Microsoft and I agree -- Office 365 is the future
This doesn't happen every day. Microsoft, which serves as both my daily computing platform and bane of my existence, does something I completely agree with. It is not the first time -- I am an unashamed Windows 8 lover. I also love Office, and the product has steadily improved and become easier to use with each iteration. But desktop software is quickly becoming old-school. I find myself using more and more web apps and storing more data in the cloud.
Today, Microsoft officially launched Office 2013...sort of. Yes, the software suite is out there, available to everyone, as we knew it would be. What we didn't realize was that the actual software suite would be downplayed. A lot.
In fact the official announcement, and all of the subsequent stories on sites around the web, hardly mention Office 2013. Instead they focused on Office 365 Home Premium. That is the real product release today. Visiting the official Office site even displays a link to Office 365 and calls it "recommended".
Microsoft wants Office to be a service and not a software suite. To that end, the pricing has been set to show customers the direction in which they should head. If you want that 2013 version then you can expect to pay between $139.99 and $399.99 -- for one PC.
However, if you prefer to go the 365 route then you get that $399.99 equivalent suite for $99 per year or $9.99 per month. Sound like a lot? The next Office will probably be coming in three years, which means less cost in the long run. But the cost was known and I am telling you nothing new. My colleague Joe Wilcox has already outlined this.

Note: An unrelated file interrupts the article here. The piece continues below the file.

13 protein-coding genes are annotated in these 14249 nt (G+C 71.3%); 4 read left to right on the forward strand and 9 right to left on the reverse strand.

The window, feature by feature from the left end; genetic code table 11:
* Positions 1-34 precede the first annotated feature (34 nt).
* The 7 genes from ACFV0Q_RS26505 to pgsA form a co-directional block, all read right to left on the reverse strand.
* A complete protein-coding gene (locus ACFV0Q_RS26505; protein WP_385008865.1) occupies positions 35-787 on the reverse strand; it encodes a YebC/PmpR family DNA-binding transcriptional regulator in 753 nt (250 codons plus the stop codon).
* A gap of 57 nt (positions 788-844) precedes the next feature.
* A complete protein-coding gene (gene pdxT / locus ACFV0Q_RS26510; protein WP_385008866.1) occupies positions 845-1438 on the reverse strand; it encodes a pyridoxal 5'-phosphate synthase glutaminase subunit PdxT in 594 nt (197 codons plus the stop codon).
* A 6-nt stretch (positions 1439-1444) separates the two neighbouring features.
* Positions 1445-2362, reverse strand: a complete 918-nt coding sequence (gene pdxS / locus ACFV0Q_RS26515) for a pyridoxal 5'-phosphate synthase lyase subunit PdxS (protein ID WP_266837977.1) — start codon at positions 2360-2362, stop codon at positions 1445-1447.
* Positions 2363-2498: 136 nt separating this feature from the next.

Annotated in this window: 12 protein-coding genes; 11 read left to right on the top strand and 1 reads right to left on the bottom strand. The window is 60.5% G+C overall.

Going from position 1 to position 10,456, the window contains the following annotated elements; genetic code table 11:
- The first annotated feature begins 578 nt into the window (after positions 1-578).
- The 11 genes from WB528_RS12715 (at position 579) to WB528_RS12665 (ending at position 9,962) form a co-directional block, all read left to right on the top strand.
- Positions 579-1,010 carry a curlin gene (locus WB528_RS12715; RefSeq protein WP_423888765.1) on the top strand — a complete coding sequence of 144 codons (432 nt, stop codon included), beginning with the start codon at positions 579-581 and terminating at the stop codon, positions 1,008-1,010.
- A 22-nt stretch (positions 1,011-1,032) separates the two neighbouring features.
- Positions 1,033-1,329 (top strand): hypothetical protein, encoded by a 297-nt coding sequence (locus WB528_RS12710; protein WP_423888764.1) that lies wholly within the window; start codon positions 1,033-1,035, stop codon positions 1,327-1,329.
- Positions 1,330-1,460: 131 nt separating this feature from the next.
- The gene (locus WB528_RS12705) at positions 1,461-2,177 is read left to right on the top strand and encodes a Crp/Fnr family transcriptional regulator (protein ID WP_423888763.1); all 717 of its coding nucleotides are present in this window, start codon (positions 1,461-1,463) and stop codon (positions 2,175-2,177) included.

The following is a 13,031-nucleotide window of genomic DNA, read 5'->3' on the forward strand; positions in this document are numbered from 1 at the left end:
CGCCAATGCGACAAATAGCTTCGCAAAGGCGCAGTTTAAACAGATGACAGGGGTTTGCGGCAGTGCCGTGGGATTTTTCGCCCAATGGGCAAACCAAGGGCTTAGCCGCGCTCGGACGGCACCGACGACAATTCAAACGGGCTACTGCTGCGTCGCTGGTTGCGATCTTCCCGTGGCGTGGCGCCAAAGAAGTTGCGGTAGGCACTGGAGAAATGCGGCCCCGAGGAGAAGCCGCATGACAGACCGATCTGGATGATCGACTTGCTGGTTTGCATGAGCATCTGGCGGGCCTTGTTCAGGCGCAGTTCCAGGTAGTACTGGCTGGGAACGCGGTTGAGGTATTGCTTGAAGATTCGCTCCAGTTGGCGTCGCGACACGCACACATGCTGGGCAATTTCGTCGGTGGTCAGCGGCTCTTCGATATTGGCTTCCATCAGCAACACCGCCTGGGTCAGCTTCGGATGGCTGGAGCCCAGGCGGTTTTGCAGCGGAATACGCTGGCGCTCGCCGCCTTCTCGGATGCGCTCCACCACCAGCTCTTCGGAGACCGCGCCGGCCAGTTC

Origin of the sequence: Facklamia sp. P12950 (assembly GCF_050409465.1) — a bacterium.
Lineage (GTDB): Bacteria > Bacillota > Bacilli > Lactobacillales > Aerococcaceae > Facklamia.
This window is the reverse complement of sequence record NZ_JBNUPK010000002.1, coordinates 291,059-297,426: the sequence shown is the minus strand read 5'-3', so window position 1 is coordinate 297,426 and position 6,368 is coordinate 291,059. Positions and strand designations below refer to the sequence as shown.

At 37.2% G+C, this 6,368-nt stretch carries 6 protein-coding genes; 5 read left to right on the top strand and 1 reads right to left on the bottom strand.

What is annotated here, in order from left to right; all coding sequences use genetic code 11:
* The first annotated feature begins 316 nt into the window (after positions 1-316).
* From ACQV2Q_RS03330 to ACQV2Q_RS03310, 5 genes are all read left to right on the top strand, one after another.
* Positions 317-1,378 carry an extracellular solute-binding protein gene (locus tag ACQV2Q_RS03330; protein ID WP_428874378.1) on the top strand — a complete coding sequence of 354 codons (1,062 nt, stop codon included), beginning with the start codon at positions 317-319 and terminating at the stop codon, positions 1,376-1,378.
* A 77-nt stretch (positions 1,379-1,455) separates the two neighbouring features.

Here is the real meat of the matter. The new Office 365 Home Premium comes with a license for five computers, 20GB of SkyDrive storage and 60 minutes of Skype credit. That is where the real value here is at. Most of us use Skype and cloud storage. Getting extra storage and the ability to make PC to cell or landline calls, plus the endless updates -- no more Office installations needed. That is the silver lining in what many are calling a cloud.
Those points may not sound like much, but fast-forward a few years. This is your future and you will be taken there, kicking and screaming in necessary.
This certainly is not for everyone, but for a family the subscription service is a better bargain than any previous version desktop suite. I will install Office 365 Home Premium on three computers, and I would have previously needed that $399.99 Professional version because my wife uses Publisher. Publisher, along with the rest of "Pro", is part of 365.
It is a big change and I fully expect to hear grumbling, but here is my personal opinion -- finally Microsoft gets Office just right. Of course it is just a part of a sea of changes underway -- I don't expect the desktop to be anywhere in "Windows 9". I also do not expect the next Office to be available as a desktop app. Change happens, and sometimes it is actually good.
Sorry, folks, but this is where Microsoft is headed. The train is leaving the station so it is best to climb on board.